“The most exhausting thing we can be is inauthentic.” – Anne Lindbergh
I don’t think it’s a coincidence that my final assignment ever in my MBA program is for Me, Inc, and encompasses my vision for myself, my Platinum Standard, the guidelines for my life, and the plan to make it all happen. It’s proven to be the most important assignment I’ve been handed and one that could not come at a better time: when I’m planning on uprooting my career, possibly my life, and starting fresh.
We were asked questions that automatically lead to deeper self-discovery, like: How do you define yourself, What are your top five values that touch every aspect of your life, What excites / angers you most in the world… It also asks us, if DVR’s were not invented, what show we would race home to and why? …Friday Night Lights (family and football, that’s why)….
The whole purpose is to ask these questions and dissect what it is that makes you tick. We have to know who we are if we want to become something more, and we have to know where we’ve been in order to get to where we’re going.
One of the questions asked is how others define us. So today I put friends and work acquaintances to the test, asked them to be as honest as I would be with them, and tell me how they perceive me. It’s an exercise in determining the impressions we give off to people, and may not even realize it. Really, I was looking for the negative, because as I wrote to them, “we all know how cool I am. No need to state the obvious.” I wanted the nitty-gritty. The most common answers reflected that I was open, honest, sarcastic, direct, and hilarious (those are my blog readers). The ones that made me step back were “I would want you on my team,” “a contrarian when necessary,” “sometimes too quiet,” too often “thinking about when the day is going to end and WTF am I doing here,” quick to laugh,” “takes no prisoners,” “hard on yourself,” and my favorite, “I imagine that you are not a good companion when stuck in a traffic jam.”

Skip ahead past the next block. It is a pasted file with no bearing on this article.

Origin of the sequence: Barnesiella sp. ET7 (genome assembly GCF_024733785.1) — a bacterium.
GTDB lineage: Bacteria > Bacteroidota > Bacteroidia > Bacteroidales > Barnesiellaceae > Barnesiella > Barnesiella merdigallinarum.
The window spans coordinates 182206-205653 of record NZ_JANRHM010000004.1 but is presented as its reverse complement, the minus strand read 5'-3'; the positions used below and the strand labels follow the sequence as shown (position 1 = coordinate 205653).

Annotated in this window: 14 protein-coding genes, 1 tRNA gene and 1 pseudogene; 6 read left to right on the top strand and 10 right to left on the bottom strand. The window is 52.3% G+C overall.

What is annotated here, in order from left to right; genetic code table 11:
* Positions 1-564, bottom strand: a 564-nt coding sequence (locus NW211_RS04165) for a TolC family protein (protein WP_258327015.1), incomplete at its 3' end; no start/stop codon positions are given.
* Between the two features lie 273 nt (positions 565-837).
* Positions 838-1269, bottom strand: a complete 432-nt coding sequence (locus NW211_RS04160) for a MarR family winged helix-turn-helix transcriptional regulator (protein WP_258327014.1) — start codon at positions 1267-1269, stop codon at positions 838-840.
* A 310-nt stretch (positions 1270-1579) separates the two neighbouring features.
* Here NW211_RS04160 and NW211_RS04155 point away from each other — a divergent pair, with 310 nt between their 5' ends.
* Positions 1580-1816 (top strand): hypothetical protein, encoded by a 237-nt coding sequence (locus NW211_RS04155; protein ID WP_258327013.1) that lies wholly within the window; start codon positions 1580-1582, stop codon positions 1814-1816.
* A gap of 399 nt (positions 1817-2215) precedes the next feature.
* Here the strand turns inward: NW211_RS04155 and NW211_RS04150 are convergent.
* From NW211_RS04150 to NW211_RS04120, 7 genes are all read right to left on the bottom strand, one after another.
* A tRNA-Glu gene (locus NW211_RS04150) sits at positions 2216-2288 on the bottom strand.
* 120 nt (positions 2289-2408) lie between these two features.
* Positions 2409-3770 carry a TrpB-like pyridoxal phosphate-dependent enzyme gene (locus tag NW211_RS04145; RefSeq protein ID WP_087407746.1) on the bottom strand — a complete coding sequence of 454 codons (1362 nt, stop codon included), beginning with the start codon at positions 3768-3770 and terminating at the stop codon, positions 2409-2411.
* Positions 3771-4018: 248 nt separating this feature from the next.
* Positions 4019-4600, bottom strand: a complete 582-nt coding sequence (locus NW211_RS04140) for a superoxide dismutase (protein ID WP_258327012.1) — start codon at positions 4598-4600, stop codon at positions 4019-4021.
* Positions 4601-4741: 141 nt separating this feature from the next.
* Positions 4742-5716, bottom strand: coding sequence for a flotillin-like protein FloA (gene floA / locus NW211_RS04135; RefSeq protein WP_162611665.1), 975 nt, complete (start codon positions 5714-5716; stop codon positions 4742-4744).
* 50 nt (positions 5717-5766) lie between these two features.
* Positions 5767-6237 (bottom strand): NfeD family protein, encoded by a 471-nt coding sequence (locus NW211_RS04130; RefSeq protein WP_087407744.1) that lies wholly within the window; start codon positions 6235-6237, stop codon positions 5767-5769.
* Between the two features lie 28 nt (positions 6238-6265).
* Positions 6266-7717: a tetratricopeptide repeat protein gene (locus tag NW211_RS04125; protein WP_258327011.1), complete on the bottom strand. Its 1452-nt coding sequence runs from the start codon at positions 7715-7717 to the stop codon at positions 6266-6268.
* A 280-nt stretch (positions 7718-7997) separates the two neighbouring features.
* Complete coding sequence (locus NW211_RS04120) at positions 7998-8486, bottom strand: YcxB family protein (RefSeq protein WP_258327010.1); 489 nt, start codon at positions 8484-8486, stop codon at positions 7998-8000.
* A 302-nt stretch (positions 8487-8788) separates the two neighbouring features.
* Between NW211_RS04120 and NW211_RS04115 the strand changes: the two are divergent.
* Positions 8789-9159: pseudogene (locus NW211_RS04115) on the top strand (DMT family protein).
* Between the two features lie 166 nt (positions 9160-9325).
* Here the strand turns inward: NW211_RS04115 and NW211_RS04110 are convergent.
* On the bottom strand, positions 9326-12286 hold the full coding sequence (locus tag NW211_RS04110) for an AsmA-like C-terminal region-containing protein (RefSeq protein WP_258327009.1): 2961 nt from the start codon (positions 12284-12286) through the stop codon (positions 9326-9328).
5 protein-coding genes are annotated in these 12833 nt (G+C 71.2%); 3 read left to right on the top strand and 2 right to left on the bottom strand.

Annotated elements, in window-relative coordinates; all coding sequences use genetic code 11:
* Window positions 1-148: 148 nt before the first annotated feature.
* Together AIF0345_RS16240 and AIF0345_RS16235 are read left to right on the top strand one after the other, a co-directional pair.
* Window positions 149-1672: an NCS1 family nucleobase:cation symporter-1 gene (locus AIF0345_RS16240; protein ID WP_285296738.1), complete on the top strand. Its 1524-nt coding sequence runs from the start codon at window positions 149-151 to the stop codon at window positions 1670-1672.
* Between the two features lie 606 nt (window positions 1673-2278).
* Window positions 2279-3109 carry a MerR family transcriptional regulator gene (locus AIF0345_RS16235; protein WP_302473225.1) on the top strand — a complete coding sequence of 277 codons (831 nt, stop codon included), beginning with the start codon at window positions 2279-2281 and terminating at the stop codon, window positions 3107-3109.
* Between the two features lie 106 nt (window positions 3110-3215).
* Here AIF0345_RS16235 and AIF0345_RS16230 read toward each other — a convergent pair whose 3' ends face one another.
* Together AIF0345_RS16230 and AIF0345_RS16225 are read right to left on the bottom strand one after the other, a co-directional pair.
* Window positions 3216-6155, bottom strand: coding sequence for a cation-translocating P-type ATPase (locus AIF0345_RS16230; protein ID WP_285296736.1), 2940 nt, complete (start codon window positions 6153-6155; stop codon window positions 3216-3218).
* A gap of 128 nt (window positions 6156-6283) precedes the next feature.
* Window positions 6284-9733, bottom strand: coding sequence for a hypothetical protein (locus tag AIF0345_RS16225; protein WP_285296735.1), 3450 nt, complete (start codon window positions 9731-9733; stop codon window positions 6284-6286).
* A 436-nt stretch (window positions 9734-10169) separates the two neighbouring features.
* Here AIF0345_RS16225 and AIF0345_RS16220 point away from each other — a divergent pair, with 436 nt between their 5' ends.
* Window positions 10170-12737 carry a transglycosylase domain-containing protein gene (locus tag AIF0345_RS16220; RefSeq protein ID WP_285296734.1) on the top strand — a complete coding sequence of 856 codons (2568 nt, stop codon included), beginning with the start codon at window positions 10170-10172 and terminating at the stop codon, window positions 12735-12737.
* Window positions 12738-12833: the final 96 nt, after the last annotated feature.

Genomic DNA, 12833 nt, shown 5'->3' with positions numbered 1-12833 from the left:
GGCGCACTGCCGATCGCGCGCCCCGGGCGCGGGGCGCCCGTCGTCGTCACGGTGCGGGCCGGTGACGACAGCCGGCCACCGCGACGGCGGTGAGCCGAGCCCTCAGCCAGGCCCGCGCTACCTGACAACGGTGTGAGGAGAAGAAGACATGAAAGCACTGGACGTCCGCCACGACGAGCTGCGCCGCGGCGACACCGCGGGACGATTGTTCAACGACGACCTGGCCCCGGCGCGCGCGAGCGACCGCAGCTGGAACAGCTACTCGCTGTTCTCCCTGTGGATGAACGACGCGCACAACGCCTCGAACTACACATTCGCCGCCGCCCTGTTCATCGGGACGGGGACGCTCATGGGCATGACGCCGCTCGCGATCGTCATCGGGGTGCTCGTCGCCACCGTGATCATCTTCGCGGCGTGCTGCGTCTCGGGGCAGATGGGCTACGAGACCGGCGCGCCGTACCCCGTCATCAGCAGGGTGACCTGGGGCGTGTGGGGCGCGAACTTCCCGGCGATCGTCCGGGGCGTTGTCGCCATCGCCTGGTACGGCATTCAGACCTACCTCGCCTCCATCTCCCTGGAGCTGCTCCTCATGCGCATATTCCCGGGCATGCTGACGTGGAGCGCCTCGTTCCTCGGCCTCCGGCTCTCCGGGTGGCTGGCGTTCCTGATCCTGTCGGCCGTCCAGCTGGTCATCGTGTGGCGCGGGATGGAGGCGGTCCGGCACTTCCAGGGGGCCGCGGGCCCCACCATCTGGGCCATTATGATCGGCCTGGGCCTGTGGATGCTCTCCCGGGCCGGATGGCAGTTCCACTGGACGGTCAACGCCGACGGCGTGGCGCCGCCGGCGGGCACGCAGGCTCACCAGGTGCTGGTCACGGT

Then I remembered last year when I was signed up for a public speaking seminar through work. Moderated by a life coach, our small group was asked to reveal much about ourselves, and boy, did we. Amidst the open discussion, we picked one word that we wished people would use to describe us. Mine was Charisma. The life coach immediately warned me that charisma happened too few and far between, and that it was an impossible endeavor, unless I was Bill Clinton. When it was all done, she was to come up with one word that described each of us. Her word for me was Poise. I saved the email she wrote to me later: “Get yourself through school and then settle into your strengths and watch heads turn…you are moving toward charisma – so as you settle, move into your warmth. It is there just under the surface waiting to be released and shared with others.”
I haven’t read that since March 2009, and it hit a chord today, as all of these perceptions of me came in. Warmth. I am a firm believer in Jung’s idea of projection, and the idea that when we see a negative trait in others, it is a mirror-image of our own negative trait. I recently described someone I love as cold…and here I am being told to move into my own warmth. I was seen as poised, direct, passionate, charming, relentless, and a force to be reckoned with – but not too many “kinds” and no “warms.” I’m grateful for all the stellar things people said, but perhaps the whole purpose of this assignment is to notice the ones they didn’t. That’s what makes it the best homework I’ve ever been asked to complete.